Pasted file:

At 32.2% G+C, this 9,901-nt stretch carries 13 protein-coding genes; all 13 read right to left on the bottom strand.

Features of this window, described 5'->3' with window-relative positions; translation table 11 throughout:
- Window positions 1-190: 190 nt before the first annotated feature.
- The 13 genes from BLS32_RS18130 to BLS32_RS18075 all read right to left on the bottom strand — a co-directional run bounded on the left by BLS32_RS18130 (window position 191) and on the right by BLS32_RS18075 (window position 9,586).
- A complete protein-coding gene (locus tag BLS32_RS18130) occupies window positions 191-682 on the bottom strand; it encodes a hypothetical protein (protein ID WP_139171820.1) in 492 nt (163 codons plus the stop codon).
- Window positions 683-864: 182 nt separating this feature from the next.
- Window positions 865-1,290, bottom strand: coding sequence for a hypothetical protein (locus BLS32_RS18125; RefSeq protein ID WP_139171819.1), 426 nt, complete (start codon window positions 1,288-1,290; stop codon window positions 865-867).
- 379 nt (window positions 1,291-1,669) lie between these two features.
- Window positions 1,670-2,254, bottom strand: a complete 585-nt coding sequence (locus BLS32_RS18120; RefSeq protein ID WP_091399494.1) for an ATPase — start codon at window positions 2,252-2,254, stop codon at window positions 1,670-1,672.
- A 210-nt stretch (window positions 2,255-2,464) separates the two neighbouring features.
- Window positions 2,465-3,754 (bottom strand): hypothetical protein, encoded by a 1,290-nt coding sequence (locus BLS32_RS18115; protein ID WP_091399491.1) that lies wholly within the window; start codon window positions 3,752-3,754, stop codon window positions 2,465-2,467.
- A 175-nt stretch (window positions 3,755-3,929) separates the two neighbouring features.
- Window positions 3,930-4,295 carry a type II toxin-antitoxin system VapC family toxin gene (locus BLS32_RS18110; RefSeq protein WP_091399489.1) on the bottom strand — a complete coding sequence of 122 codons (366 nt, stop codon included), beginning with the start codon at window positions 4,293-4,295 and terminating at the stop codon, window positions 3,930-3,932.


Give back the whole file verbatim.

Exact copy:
At 32.2% G+C, this 9,901-nt stretch carries 13 protein-coding genes; all 13 read right to left on the bottom strand.

Features of this window, described 5'->3' with window-relative positions; translation table 11 throughout:
- Window positions 1-190: 190 nt before the first annotated feature.
- The 13 genes from BLS32_RS18130 to BLS32_RS18075 all read right to left on the bottom strand — a co-directional run bounded on the left by BLS32_RS18130 (window position 191) and on the right by BLS32_RS18075 (window position 9,586).
- A complete protein-coding gene (locus tag BLS32_RS18130) occupies window positions 191-682 on the bottom strand; it encodes a hypothetical protein (protein ID WP_139171820.1) in 492 nt (163 codons plus the stop codon).
- Window positions 683-864: 182 nt separating this feature from the next.
- Window positions 865-1,290, bottom strand: coding sequence for a hypothetical protein (locus BLS32_RS18125; RefSeq protein ID WP_139171819.1), 426 nt, complete (start codon window positions 1,288-1,290; stop codon window positions 865-867).
- 379 nt (window positions 1,291-1,669) lie between these two features.
- Window positions 1,670-2,254, bottom strand: a complete 585-nt coding sequence (locus BLS32_RS18120; RefSeq protein ID WP_091399494.1) for an ATPase — start codon at window positions 2,252-2,254, stop codon at window positions 1,670-1,672.
- A 210-nt stretch (window positions 2,255-2,464) separates the two neighbouring features.
- Window positions 2,465-3,754 (bottom strand): hypothetical protein, encoded by a 1,290-nt coding sequence (locus BLS32_RS18115; protein ID WP_091399491.1) that lies wholly within the window; start codon window positions 3,752-3,754, stop codon window positions 2,465-2,467.
- A 175-nt stretch (window positions 3,755-3,929) separates the two neighbouring features.
- Window positions 3,930-4,295 carry a type II toxin-antitoxin system VapC family toxin gene (locus BLS32_RS18110; RefSeq protein WP_091399489.1) on the bottom strand — a complete coding sequence of 122 codons (366 nt, stop codon included), beginning with the start codon at window positions 4,293-4,295 and terminating at the stop codon, window positions 3,930-3,932.